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Bidding fee auction

From Wikipedia, the free encyclopedia

A bidding fee auction, also called a penny auction, is a type of all-pay auction in which all participants must pay a non-refundable fee to place each small incremental bid. The auction is extended each time a new bid is placed, typically by 10 to 20 seconds. Once time expires without a new bid being placed, the last bidder wins the auction and pays the amount of that bid. The auctioneer profits from both the fees charged to place bids and the payment for the winning bid; these combined revenues frequently total more than the value of the item being sold.[1] Empirical evidence suggests that revenues from these auctions exceeds theoretical predictions for rational agents. This has been credited to the sunk cost fallacy.[2] Such auctions are typically held over the Internet, rather than in person.

How it works[edit]

Participants pay a fee to purchase bids. Each of the bids increases the price of the item by a small amount, such as one penny (0.01 USD, 1¢, or 0.01 GBP, 1p; hence the name of the auction), and extends the time of the auction by a few seconds. Bid prices vary by site and quantity purchased at a time, but generally cost 10–150 times the price of the bidding increment. The auctioneer receives the money paid for each bid, plus the final price of the item.

For example, if an item worth 1,000 currency units (dollars, euros, etc.) sells at a final price of 60, and a bid costing 1 raises the price of the item by 0.01, the auctioneer receives 6,000 for the 6,000 bids and 60 as the final price, a total of 6,060, a profit of 5,060. If the winning bidder used 150 bids in the process, they would have paid 150 for the bids plus 60 for the final price, a total of 210 and a saving of 790. All the other, losing, bidders collectively paid 5,850 and received nothing.

A 2010 TechCrunch article about penny auction site MadBid called this business model "a license to print money."[3] Eighteen months later, a reporter for The Guardian wrote, "legions of penny auction sites have folded, including Swoopo, Rapid Bargain and Bid Boogie." The reporter spoke with a representative for MadBid, who denied that the company made false claims and who described the company as having created "a fun shopping experience that requires skill and strategy to land bargains."[4]


Due to the possibility of participants spending significant amounts of money and still losing an auction, or ultimately spending more than the retail value of the item they end up winning, some analysts have criticized the model or compared it to gambling, even when operating without fraud.[5][6][7][8][9] The Better Business Bureau warns consumers, "although not all penny auction sites are scams, some are being investigated as online gambling. BBB recommends you ... know exactly how the bidding works, set a limit for yourself, and be prepared to walk away before you go over that limit."[10] A penny auction may make the seller a far higher price than the item value.[1] Potential fraudulent practices which can disadvantage buyers even more include shill bidding, where a human or software (bot) bidder covertly acting for the seller places bids which make legitimate bidders continue bidding where otherwise the auction would end, and simply not sending out goods for which a price, albeit low, has been paid. Some bidding fee auction sites have been shut down by state governments after investigations. Wavee US, LLC, settled with the Governor's Office of Consumer Protection in Georgia and agreed to close its website after the office received complaints about merchandise not being shipped in a timely fashion. Washington state shut down PennyBiddr after a lawsuit in which the state accused PennyBiddr of using shill bidding to drive up prices and extend auctions. In addition, several auction sites which claimed to be Better Business Bureau "Accredited" were not members of the BBB or had poor ratings with the BBB.[11]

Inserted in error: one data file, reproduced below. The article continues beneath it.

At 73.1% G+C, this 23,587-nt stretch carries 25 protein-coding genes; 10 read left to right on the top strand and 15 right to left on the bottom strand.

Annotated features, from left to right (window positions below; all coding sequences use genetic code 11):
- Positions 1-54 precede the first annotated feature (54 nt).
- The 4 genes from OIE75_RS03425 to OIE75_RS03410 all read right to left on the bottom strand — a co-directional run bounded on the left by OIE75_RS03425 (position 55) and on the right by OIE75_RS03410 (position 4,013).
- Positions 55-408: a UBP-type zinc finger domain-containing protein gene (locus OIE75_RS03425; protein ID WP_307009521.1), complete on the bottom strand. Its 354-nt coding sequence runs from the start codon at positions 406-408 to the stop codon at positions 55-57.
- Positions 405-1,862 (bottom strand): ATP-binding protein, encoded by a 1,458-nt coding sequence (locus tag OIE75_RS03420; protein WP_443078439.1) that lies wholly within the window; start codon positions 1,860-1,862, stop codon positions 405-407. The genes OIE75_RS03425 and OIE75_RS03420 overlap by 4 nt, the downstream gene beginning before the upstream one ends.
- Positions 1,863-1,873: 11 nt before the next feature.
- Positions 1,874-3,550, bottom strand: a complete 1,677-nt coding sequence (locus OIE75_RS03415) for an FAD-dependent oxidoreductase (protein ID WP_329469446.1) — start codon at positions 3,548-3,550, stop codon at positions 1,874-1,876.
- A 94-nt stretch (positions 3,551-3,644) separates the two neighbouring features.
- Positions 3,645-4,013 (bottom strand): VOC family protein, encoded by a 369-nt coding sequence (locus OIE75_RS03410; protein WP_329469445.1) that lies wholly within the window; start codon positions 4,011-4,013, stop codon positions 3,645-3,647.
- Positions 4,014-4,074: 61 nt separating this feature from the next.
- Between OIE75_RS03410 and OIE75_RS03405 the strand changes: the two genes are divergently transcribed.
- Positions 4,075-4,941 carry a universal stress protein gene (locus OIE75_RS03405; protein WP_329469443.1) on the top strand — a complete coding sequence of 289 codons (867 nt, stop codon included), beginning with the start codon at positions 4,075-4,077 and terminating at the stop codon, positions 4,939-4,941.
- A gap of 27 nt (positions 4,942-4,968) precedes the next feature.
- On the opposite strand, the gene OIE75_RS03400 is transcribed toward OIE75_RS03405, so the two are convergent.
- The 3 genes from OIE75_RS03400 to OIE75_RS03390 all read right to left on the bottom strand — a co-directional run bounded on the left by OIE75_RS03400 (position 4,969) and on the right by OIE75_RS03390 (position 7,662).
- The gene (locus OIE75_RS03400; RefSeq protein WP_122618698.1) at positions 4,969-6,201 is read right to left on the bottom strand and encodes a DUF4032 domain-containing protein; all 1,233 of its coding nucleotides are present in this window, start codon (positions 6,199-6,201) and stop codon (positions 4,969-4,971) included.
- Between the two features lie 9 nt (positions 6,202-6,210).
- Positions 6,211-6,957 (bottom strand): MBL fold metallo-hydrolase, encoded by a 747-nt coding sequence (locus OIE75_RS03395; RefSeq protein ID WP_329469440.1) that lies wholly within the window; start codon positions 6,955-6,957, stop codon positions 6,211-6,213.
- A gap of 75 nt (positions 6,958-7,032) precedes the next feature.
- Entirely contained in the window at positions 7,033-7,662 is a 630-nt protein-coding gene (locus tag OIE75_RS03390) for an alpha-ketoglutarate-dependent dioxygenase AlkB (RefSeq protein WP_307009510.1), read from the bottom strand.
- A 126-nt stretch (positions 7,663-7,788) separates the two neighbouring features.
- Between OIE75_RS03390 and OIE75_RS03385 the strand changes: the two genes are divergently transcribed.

See also[edit]


  1. ^ a b "QuiBids.com Reviews – Legit or Scam?". Reviewopedia.com. Archived from the original on 1 February 2013. Retrieved 13 November 2012.
  2. ^ Augenblick, Ned (2016-01-01). "The Sunk-Cost Fallacy in Penny Auctions". The Review of Economic Studies. 83 (1): 58–86. doi:10.1093/restud/rdv037. ISSN 0034-6527. Retrieved 2021-03-26.
  3. ^ "Penny auction site MadBid secures £4m funding from Atomico Ventures". Techcrunch.com. 2020-03-30. Retrieved 2020-04-04.
  4. ^ King, Mark (28 January 2012). "How penny auction websites can leave you with a hole in your pocket". The Guardian. Retrieved 25 November 2014.
  5. ^ "Profitable Until Deemed Illegal". Coding Horror. 11 December 2008. Retrieved 25 November 2014.
  6. ^ Gimein, Mark (2009-07-12). "The Big Money: The Pennies Add Up at Swoopo.com". The Washington Post. Retrieved 2010-04-26.
  7. ^ "Penny Auctions: They're Gambling". Coding Horror. 25 May 2009. Retrieved 18 June 2017.
  8. ^ "Is Swoopo Nothing More Than a Well-Designed Gimmick?". 17 September 2008.
  9. ^ "An iPad for $2.82, or illegal gambling?". 2012-04-02. Archived from the original on 2012-04-02. Retrieved 2020-04-04.
  10. ^ "BBB Names Top Ten Scams of 2011". Archived from the original on 2012-01-08. Retrieved 2020-04-04.
  11. ^ "Most online penny auctions just don't make any sense". Archived from the original on 2012-05-02. Retrieved 2020-04-04.